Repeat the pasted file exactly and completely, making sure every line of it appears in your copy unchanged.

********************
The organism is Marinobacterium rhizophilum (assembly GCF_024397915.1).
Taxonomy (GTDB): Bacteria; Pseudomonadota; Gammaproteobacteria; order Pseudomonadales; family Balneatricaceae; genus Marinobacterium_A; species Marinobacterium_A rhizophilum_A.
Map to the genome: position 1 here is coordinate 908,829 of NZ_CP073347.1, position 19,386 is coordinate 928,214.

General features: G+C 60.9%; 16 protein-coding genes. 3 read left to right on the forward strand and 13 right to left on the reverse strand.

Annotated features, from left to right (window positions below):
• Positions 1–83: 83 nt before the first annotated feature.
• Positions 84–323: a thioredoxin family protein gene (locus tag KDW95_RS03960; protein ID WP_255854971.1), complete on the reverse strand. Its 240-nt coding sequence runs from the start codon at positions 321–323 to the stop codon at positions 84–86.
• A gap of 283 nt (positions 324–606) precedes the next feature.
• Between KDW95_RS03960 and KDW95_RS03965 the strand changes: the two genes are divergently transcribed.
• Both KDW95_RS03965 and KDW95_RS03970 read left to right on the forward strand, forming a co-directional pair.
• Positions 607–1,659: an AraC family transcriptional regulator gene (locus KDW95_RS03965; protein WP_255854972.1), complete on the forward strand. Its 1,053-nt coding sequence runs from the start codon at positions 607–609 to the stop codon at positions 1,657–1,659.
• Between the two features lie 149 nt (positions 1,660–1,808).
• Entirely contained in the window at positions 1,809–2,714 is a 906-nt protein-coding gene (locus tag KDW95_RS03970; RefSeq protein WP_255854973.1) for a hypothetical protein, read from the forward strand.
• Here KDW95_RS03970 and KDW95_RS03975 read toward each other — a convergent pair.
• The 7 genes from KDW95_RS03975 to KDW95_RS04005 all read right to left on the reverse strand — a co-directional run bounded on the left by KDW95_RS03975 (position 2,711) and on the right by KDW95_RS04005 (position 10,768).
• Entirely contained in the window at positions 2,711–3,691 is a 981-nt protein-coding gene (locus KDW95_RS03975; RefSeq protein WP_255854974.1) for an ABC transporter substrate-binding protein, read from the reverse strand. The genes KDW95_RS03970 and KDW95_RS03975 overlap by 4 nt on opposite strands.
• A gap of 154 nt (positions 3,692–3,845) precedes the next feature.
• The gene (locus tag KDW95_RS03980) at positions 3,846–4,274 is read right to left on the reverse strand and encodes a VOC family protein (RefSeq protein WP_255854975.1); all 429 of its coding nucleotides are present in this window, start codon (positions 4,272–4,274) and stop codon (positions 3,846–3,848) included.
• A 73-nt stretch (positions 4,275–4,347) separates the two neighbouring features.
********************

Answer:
The organism is Marinobacterium rhizophilum (assembly GCF_024397915.1).
Taxonomy (GTDB): Bacteria; Pseudomonadota; Gammaproteobacteria; order Pseudomonadales; family Balneatricaceae; genus Marinobacterium_A; species Marinobacterium_A rhizophilum_A.
Map to the genome: position 1 here is coordinate 908,829 of NZ_CP073347.1, position 19,386 is coordinate 928,214.

General features: G+C 60.9%; 16 protein-coding genes. 3 read left to right on the forward strand and 13 right to left on the reverse strand.

Annotated features, from left to right (window positions below):
• Positions 1–83: 83 nt before the first annotated feature.
• Positions 84–323: a thioredoxin family protein gene (locus tag KDW95_RS03960; protein ID WP_255854971.1), complete on the reverse strand. Its 240-nt coding sequence runs from the start codon at positions 321–323 to the stop codon at positions 84–86.
• A gap of 283 nt (positions 324–606) precedes the next feature.
• Between KDW95_RS03960 and KDW95_RS03965 the strand changes: the two genes are divergently transcribed.
• Both KDW95_RS03965 and KDW95_RS03970 read left to right on the forward strand, forming a co-directional pair.
• Positions 607–1,659: an AraC family transcriptional regulator gene (locus KDW95_RS03965; protein WP_255854972.1), complete on the forward strand. Its 1,053-nt coding sequence runs from the start codon at positions 607–609 to the stop codon at positions 1,657–1,659.
• Between the two features lie 149 nt (positions 1,660–1,808).
• Entirely contained in the window at positions 1,809–2,714 is a 906-nt protein-coding gene (locus tag KDW95_RS03970; RefSeq protein WP_255854973.1) for a hypothetical protein, read from the forward strand.
• Here KDW95_RS03970 and KDW95_RS03975 read toward each other — a convergent pair.
• The 7 genes from KDW95_RS03975 to KDW95_RS04005 all read right to left on the reverse strand — a co-directional run bounded on the left by KDW95_RS03975 (position 2,711) and on the right by KDW95_RS04005 (position 10,768).
• Entirely contained in the window at positions 2,711–3,691 is a 981-nt protein-coding gene (locus KDW95_RS03975; RefSeq protein WP_255854974.1) for an ABC transporter substrate-binding protein, read from the reverse strand. The genes KDW95_RS03970 and KDW95_RS03975 overlap by 4 nt on opposite strands.
• A gap of 154 nt (positions 3,692–3,845) precedes the next feature.
• The gene (locus tag KDW95_RS03980) at positions 3,846–4,274 is read right to left on the reverse strand and encodes a VOC family protein (RefSeq protein WP_255854975.1); all 429 of its coding nucleotides are present in this window, start codon (positions 4,272–4,274) and stop codon (positions 3,846–3,848) included.
• A 73-nt stretch (positions 4,275–4,347) separates the two neighbouring features.